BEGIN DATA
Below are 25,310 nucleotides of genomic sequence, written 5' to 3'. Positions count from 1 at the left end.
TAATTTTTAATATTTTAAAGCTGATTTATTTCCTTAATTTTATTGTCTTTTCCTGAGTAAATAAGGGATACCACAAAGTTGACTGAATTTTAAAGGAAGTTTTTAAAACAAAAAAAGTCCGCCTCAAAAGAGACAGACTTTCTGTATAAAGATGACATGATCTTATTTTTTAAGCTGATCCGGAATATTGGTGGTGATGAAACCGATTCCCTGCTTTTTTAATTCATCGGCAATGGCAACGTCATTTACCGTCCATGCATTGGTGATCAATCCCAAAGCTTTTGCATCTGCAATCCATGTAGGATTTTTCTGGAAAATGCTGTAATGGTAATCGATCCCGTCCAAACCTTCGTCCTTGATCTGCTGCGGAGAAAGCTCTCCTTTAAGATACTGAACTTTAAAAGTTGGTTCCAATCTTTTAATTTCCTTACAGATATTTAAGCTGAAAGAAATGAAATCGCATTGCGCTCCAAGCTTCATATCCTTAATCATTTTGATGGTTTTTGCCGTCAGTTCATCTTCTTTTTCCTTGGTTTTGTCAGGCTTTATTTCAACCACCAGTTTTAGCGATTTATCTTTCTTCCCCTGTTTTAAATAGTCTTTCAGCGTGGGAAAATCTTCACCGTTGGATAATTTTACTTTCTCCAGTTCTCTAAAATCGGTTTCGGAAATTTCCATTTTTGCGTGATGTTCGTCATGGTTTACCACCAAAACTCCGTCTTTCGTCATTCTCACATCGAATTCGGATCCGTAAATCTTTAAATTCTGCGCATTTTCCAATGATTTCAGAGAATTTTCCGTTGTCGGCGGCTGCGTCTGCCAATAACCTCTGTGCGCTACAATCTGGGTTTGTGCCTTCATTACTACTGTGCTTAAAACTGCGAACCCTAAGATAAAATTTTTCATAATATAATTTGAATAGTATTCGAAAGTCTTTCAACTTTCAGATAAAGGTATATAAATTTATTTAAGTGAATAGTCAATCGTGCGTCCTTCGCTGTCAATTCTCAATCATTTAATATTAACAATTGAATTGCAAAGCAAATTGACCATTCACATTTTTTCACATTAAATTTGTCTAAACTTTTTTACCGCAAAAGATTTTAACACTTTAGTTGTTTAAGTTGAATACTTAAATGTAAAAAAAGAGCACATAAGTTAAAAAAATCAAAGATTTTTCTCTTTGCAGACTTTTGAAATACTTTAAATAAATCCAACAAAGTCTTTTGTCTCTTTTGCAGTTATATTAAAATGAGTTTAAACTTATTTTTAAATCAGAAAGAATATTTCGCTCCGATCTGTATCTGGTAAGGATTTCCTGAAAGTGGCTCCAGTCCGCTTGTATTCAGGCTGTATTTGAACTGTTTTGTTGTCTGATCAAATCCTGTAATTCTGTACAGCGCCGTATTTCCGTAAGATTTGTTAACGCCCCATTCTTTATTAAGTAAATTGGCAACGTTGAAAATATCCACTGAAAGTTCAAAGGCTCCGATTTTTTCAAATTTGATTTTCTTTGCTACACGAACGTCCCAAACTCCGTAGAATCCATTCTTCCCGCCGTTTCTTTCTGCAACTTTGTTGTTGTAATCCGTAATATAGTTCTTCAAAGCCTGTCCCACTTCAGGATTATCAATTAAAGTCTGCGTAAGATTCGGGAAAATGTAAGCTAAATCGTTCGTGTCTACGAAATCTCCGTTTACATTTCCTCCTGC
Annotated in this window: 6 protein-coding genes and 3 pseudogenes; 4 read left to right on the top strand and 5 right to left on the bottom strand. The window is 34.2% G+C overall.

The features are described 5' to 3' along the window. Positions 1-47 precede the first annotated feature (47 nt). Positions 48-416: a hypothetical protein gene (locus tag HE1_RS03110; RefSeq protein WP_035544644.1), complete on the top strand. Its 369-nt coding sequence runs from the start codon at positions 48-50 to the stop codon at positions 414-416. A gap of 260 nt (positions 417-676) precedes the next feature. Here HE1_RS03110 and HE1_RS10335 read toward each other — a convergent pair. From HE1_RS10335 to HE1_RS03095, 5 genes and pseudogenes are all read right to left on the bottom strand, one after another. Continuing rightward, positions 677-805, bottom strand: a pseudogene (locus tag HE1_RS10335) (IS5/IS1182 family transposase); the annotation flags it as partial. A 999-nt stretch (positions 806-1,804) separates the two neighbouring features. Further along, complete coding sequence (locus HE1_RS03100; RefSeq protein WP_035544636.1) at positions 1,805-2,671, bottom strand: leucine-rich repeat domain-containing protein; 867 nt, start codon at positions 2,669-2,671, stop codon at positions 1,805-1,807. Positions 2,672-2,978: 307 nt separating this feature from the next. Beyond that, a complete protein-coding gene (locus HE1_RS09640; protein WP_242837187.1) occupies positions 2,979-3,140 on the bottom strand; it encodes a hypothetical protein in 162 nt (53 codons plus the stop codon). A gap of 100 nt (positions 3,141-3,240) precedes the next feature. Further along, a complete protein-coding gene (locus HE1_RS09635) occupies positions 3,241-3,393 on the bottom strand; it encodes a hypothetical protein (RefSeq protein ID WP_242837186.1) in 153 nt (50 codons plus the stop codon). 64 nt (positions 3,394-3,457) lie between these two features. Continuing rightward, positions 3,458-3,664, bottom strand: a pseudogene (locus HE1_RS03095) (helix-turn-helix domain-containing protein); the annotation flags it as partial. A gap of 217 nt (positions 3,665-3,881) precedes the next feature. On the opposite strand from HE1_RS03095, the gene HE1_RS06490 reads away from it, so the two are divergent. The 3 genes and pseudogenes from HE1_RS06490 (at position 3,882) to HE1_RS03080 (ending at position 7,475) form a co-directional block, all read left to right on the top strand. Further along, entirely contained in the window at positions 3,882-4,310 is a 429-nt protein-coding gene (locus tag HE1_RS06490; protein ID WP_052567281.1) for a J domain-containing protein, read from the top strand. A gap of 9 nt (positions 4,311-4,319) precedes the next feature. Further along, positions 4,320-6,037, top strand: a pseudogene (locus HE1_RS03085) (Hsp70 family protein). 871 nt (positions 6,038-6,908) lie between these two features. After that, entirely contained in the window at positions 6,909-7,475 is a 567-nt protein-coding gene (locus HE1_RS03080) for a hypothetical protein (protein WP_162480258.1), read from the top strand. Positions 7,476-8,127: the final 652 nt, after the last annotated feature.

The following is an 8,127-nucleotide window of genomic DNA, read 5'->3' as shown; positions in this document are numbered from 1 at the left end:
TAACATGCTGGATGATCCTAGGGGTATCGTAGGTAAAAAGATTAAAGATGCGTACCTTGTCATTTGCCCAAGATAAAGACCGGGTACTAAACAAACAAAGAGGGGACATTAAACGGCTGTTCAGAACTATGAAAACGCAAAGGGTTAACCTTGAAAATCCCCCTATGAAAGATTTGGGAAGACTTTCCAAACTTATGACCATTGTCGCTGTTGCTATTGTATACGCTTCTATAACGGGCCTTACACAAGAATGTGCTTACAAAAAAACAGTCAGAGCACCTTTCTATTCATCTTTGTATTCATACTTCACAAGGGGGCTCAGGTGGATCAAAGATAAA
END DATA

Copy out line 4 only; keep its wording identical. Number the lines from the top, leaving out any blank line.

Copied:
The features are described 5' to 3' along the window. Positions 1-47 precede the first annotated feature (47 nt). Positions 48-416: a hypothetical protein gene (locus tag HE1_RS03110; RefSeq protein WP_035544644.1), complete on the top strand. Its 369-nt coding sequence runs from the start codon at positions 48-50 to the stop codon at positions 414-416. A gap of 260 nt (positions 417-676) precedes the next feature. Here HE1_RS03110 and HE1_RS10335 read toward each other — a convergent pair. From HE1_RS10335 to HE1_RS03095, 5 genes and pseudogenes are all read right to left on the bottom strand, one after another. Continuing rightward, positions 677-805, bottom strand: a pseudogene (locus tag HE1_RS10335) (IS5/IS1182 family transposase); the annotation flags it as partial. A 999-nt stretch (positions 806-1,804) separates the two neighbouring features. Further along, complete coding sequence (locus HE1_RS03100; RefSeq protein WP_035544636.1) at positions 1,805-2,671, bottom strand: leucine-rich repeat domain-containing protein; 867 nt, start codon at positions 2,669-2,671, stop codon at positions 1,805-1,807. Positions 2,672-2,978: 307 nt separating this feature from the next. Beyond that, a complete protein-coding gene (locus HE1_RS09640; protein WP_242837187.1) occupies positions 2,979-3,140 on the bottom strand; it encodes a hypothetical protein in 162 nt (53 codons plus the stop codon). A gap of 100 nt (positions 3,141-3,240) precedes the next feature. Further along, a complete protein-coding gene (locus HE1_RS09635) occupies positions 3,241-3,393 on the bottom strand; it encodes a hypothetical protein (RefSeq protein ID WP_242837186.1) in 153 nt (50 codons plus the stop codon). 64 nt (positions 3,394-3,457) lie between these two features. Continuing rightward, positions 3,458-3,664, bottom strand: a pseudogene (locus HE1_RS03095) (helix-turn-helix domain-containing protein); the annotation flags it as partial. A gap of 217 nt (positions 3,665-3,881) precedes the next feature. On the opposite strand from HE1_RS03095, the gene HE1_RS06490 reads away from it, so the two are divergent. The 3 genes and pseudogenes from HE1_RS06490 (at position 3,882) to HE1_RS03080 (ending at position 7,475) form a co-directional block, all read left to right on the top strand. Further along, entirely contained in the window at positions 3,882-4,310 is a 429-nt protein-coding gene (locus tag HE1_RS06490; protein ID WP_052567281.1) for a J domain-containing protein, read from the top strand. A gap of 9 nt (positions 4,311-4,319) precedes the next feature. Further along, positions 4,320-6,037, top strand: a pseudogene (locus HE1_RS03085) (Hsp70 family protein). 871 nt (positions 6,038-6,908) lie between these two features. After that, entirely contained in the window at positions 6,909-7,475 is a 567-nt protein-coding gene (locus HE1_RS03080) for a hypothetical protein (protein WP_162480258.1), read from the top strand. Positions 7,476-8,127: the final 652 nt, after the last annotated feature.